Monday, May 03, 2010

"Let's do it for Johnny, man. Do it for Johnny!"

Part of my daughter's homework this week was to ask us about our favorite book back when we were her age. She is then supposed to read the book and we can all share in the literary goodness.

This poses more of a problem than you might think.

When I was in fifth grade, I read The Outsiders 19 times in a row. Then I read S. E. Hinton's other books (does anyone remember Rumble Fish, Tex, or That Was Then, This is Now?) Then I read Forever by Judy Bloom and learned all about sex. Which transitioned into me reading every historical romance I could get my hands on. And probably how I developed into the highly sexual creature I am today.

I do remember reading all of the Misty of Chincoteague books when I was in fourth grade (back in my innocence)(and I think it is totally cool that I live near the island now), but she read those back in second grade.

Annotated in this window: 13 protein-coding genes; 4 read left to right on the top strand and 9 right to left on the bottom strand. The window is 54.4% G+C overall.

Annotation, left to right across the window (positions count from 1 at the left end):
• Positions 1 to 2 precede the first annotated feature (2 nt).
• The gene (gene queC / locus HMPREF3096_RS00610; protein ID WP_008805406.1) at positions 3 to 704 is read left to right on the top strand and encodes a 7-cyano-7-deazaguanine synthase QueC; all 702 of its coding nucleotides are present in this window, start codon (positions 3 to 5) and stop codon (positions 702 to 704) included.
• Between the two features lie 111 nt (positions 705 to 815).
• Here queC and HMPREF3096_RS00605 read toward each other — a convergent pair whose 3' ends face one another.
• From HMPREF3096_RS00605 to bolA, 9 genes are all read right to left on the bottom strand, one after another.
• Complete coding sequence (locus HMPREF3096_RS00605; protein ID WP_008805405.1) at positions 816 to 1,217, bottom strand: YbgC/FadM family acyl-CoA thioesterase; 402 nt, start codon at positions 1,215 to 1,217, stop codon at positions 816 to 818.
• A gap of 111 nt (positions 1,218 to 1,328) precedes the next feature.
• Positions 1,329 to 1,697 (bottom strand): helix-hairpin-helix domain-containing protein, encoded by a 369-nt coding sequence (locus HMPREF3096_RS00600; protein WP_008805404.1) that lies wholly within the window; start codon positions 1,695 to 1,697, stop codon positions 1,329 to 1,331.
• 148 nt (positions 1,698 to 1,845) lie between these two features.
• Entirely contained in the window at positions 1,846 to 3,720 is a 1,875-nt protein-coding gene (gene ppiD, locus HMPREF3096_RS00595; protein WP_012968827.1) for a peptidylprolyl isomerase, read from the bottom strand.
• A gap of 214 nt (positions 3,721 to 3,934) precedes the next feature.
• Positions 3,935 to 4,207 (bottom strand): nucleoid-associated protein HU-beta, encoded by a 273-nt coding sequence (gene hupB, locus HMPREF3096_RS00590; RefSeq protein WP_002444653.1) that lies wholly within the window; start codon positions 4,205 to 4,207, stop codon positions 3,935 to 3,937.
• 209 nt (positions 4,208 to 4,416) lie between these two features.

This really illustrates the vast difference in our educations. My daughter seeks out Newbery Award winning books. I read about sex and cute men, over and over and over again.

And my husband? Frankly, I don't think he had read a whole book back then.

In fact, when I couldn't think of a single appropriate answer for her, I gave her the best answer of all. "Ask Daddy."

His first guess was Lord of the Rings which I vetoed. I then suggested that he meant Lord of the Flies which I actually have sitting around somewhere. He interjected that maybe we were thinking of A Clockwork Orange and I practically choked in my rush to make sure she didn't write that down.

We settled on Lord of the Flies. But that didn't fly because they read that in class in a couple of years.

So it was back to the drawing board tonight.

Apparently we weren't the only parents who struggled because her teacher sent an e-mail out to us suggesting that we just pick one of the Newbery Award winners from the year we were 12-years-old and play along.

She even sent a link.

Do you remember what you loved to read in fifth grade? Is it indicative of the adult you've become?

I wonder, because if it is, my daughter is likely to become that crazy cat lady at the end of the block. And me and my romance novels won't be any help to her.

UPDATE: We ended up choosing Mrs. Frisby and the Rats of NIMH by Robert C. O'Brien. She read it in one night and loved it. Now all of her friends want to read it, but I have first dibs before it goes back to the school library.

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